Family as Building Blocks of Society
Conservative Christians hold strongly to a conservative view of the family. This includes the authority of the husband over the family in the God-established moral order as well as the establishment and independence of the nuclear family. For this reason, they oppose homosexuality, abortion and secular education as things that break down the God-established order of the family.

Independence as maturity
In the conservative morality, the goal of the authority is to have every person under them be independent productive members of society. This requires the authority to provide training and punishment for each individual, until each of them are responsible in their own right. Responsibility, in this context, means that they are proper authorities over their own families, providing for them and needing no assistance from authorities to maintain their appropriate lifestyle; and that they are obedient to the requirements of their authorities without needing to be punished to correct them.

Sin as disobedience
For conservatives, sin has to do with one’s relation to the proper authority. Authorities establish law, which is an absolute standard and enforced by their authority. One sins if they disobey the authority above them, even if what the authority demands is unreasonable. Should one sin, the proper response of the sinner’s authority is to punish them, to train both them and everyone else under that authority that sin is unacceptable and will be punished.

Church as Upholder of Standard
The church, then, is the place where these conservative beliefs and morality are held as the standard and they constantly remind the people of God of these truths. This does not mean that the church in some way isn’t subversive. The conservatives hold that the world is constantly being led further and further into sin and subversive values. The church, in this case, is a beacon of light in the midst of darkness. One of the greatest purposes of the church, then, is to defend the people of God against the many forces attacking them—cults, secular humanism, communism, Islam and other religions.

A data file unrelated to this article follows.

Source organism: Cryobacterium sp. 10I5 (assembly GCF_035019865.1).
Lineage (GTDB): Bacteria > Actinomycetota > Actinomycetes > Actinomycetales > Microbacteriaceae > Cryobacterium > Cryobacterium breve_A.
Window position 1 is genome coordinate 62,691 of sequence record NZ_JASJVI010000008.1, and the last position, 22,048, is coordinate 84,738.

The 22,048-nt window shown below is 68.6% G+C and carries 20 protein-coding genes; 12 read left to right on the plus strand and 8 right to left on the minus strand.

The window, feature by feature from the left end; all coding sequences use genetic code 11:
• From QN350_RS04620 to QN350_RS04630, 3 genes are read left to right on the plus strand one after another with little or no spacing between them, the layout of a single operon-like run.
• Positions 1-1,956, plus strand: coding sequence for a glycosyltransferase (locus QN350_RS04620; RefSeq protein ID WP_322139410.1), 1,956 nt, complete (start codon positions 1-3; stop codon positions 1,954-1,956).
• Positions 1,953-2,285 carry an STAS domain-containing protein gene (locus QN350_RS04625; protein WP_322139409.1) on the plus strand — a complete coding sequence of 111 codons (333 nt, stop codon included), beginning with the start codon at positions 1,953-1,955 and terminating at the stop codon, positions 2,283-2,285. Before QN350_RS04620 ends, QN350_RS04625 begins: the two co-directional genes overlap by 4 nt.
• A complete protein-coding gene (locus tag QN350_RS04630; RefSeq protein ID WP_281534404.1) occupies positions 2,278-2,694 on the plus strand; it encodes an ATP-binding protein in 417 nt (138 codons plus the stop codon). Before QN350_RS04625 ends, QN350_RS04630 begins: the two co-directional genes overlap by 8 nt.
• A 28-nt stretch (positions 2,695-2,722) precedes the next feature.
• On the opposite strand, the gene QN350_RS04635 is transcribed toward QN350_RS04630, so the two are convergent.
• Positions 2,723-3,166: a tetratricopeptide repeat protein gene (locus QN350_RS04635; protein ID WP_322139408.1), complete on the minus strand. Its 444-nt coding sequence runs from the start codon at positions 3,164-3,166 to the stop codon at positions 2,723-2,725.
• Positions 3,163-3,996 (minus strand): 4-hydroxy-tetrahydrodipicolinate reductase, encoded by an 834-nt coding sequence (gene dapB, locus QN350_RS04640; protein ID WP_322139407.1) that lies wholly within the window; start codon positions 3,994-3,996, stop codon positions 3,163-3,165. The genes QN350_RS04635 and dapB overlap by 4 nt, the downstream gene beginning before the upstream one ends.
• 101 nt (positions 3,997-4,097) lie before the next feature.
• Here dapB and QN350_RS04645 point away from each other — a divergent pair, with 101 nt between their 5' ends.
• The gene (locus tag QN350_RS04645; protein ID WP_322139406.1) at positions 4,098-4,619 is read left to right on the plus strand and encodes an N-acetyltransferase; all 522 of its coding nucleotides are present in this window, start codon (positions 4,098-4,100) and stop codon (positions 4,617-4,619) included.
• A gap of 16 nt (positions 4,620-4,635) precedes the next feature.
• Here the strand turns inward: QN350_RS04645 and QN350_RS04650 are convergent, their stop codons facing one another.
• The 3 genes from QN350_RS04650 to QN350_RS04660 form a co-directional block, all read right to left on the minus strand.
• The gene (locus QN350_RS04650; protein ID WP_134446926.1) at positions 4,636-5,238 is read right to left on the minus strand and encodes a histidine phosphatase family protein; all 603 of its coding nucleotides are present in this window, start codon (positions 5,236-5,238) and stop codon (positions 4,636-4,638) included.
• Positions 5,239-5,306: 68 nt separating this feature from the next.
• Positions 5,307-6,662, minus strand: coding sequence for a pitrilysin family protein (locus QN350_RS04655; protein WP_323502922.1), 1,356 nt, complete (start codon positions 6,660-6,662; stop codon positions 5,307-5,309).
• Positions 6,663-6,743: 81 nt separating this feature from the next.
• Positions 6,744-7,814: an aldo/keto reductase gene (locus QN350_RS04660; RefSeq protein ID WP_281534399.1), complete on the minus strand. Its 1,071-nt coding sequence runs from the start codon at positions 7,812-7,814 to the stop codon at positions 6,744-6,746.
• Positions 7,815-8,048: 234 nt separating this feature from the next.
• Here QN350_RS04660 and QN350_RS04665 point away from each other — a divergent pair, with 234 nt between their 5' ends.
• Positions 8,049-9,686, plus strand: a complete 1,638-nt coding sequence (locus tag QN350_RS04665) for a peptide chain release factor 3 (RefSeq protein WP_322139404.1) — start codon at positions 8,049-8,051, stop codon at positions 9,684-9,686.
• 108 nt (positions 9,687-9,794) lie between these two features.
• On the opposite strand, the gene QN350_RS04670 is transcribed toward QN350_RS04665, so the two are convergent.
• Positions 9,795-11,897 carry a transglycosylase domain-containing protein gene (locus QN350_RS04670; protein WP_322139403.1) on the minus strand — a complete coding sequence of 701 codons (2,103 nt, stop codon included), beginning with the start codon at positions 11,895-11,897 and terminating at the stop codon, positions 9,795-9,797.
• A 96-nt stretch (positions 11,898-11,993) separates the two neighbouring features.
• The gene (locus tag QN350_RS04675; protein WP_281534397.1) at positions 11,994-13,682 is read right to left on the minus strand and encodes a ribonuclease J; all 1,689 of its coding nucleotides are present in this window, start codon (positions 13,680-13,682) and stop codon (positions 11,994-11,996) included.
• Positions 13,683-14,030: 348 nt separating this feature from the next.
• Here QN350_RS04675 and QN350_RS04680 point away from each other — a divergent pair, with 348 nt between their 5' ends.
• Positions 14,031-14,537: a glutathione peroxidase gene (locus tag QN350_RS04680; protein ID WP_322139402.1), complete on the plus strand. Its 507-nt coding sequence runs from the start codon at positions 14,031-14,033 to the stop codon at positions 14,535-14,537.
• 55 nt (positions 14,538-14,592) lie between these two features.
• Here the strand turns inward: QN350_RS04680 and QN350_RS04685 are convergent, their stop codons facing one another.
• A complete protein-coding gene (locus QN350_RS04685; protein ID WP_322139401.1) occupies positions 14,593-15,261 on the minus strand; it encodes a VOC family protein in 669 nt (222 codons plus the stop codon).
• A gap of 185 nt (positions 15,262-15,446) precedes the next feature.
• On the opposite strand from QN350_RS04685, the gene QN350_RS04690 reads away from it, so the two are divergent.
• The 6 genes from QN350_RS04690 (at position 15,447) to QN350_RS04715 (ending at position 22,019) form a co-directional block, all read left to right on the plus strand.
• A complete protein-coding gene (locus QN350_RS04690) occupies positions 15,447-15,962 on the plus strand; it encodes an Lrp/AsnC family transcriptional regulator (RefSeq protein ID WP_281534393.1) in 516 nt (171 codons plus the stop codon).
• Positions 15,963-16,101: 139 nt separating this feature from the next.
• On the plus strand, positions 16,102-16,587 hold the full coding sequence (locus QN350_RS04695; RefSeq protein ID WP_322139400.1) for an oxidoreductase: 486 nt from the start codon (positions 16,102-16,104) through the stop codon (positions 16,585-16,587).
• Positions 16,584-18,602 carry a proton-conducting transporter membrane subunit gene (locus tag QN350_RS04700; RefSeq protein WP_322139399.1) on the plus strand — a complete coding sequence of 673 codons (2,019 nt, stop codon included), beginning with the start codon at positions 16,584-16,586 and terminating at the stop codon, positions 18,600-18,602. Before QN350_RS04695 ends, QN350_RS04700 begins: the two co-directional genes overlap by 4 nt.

An Anabaptist Critique of Conservative Christianity
The conservative evangelicals have much in their favor as a worldview. They uphold the Bible as the very highest standard, and Jesus as the very highest authority. They recognize that God’s standard may be different from the world’s in many ways and may not make sense to humans. They recognize that sin is very serious, and needs to be dealt with seriously.

However, for all of their proclamation of the Bible as God’s inerrant word, they typically have neglected what the Bible actually says quite seriously. Although they confess Jesus as their Lord, they will frequently disagree with Jesus and his teachings in the New Testament and maintain their own standards of morality instead. Jesus did not punish sin, although in the most extreme cases he did recommend separation from the church (John 8:1-11; Matthew 18:15-17). Rather Jesus showed mercy to the sinner and called them to repentance (John 12:47; Luke 5:32). Jesus recognized that authority came from God, but he also harshly criticized conservative authorities for not adhering to God’s standard and claimed that they should not be followed (Matthew 23:1-23).

Jesus actually came to earth to subvert the authorities of the world through the cross, and the “proper authorities” of this world are still acting in rebellion to Jesus’ way of the cross (Colossians 2:15; Acts 3:12-19; I Corinthians 2:6-8, 14). Jesus did not present submission as a way to uphold the authorities of this world, but as a way to subvert them and to establish God’s kingdom as the true authority over this world. In many ways, conservative Christianity is still holding to medieval feudal standards, and they see the church as being a part of this world. But the Bible says that God’s people are not of this world, but belong to a different nation, to live by a different standard, as established by Jesus, and to not just support the system as it stands (I Peter 2:4-12; Galatians 5:19-23).